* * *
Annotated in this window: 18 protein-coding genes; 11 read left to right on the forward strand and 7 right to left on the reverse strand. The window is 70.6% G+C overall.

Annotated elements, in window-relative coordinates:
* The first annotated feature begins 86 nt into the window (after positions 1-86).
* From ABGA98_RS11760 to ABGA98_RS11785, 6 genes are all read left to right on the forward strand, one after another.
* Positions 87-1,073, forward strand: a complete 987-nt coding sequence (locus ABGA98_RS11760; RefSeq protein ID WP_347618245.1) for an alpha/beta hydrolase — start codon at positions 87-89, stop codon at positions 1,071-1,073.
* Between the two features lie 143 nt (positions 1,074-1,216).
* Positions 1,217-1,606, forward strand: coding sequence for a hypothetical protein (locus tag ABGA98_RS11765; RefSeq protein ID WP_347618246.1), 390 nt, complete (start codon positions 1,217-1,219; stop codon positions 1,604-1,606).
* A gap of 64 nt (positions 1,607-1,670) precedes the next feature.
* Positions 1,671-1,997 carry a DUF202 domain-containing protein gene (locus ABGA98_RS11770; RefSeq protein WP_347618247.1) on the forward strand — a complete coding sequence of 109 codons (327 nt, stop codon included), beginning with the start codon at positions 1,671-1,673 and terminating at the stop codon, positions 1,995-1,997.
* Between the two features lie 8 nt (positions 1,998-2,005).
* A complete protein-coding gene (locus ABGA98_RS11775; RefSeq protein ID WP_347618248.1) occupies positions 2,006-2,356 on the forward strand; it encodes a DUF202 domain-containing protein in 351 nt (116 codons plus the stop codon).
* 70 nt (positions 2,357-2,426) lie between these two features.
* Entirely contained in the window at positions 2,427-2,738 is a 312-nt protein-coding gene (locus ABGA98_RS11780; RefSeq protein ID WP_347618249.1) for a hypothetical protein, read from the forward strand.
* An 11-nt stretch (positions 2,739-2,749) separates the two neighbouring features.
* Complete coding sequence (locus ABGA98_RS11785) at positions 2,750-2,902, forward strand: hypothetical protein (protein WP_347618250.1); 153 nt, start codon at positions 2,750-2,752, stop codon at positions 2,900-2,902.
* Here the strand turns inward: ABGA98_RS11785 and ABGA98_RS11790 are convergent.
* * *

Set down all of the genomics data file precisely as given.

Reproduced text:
Annotated in this window: 18 protein-coding genes; 11 read left to right on the forward strand and 7 right to left on the reverse strand. The window is 70.6% G+C overall.

Annotated elements, in window-relative coordinates:
* The first annotated feature begins 86 nt into the window (after positions 1-86).
* From ABGA98_RS11760 to ABGA98_RS11785, 6 genes are all read left to right on the forward strand, one after another.
* Positions 87-1,073, forward strand: a complete 987-nt coding sequence (locus ABGA98_RS11760; RefSeq protein ID WP_347618245.1) for an alpha/beta hydrolase — start codon at positions 87-89, stop codon at positions 1,071-1,073.
* Between the two features lie 143 nt (positions 1,074-1,216).
* Positions 1,217-1,606, forward strand: coding sequence for a hypothetical protein (locus tag ABGA98_RS11765; RefSeq protein ID WP_347618246.1), 390 nt, complete (start codon positions 1,217-1,219; stop codon positions 1,604-1,606).
* A gap of 64 nt (positions 1,607-1,670) precedes the next feature.
* Positions 1,671-1,997 carry a DUF202 domain-containing protein gene (locus ABGA98_RS11770; RefSeq protein WP_347618247.1) on the forward strand — a complete coding sequence of 109 codons (327 nt, stop codon included), beginning with the start codon at positions 1,671-1,673 and terminating at the stop codon, positions 1,995-1,997.
* Between the two features lie 8 nt (positions 1,998-2,005).
* A complete protein-coding gene (locus ABGA98_RS11775; RefSeq protein ID WP_347618248.1) occupies positions 2,006-2,356 on the forward strand; it encodes a DUF202 domain-containing protein in 351 nt (116 codons plus the stop codon).
* 70 nt (positions 2,357-2,426) lie between these two features.
* Entirely contained in the window at positions 2,427-2,738 is a 312-nt protein-coding gene (locus ABGA98_RS11780; RefSeq protein ID WP_347618249.1) for a hypothetical protein, read from the forward strand.
* An 11-nt stretch (positions 2,739-2,749) separates the two neighbouring features.
* Complete coding sequence (locus ABGA98_RS11785) at positions 2,750-2,902, forward strand: hypothetical protein (protein WP_347618250.1); 153 nt, start codon at positions 2,750-2,752, stop codon at positions 2,900-2,902.
* Here the strand turns inward: ABGA98_RS11785 and ABGA98_RS11790 are convergent.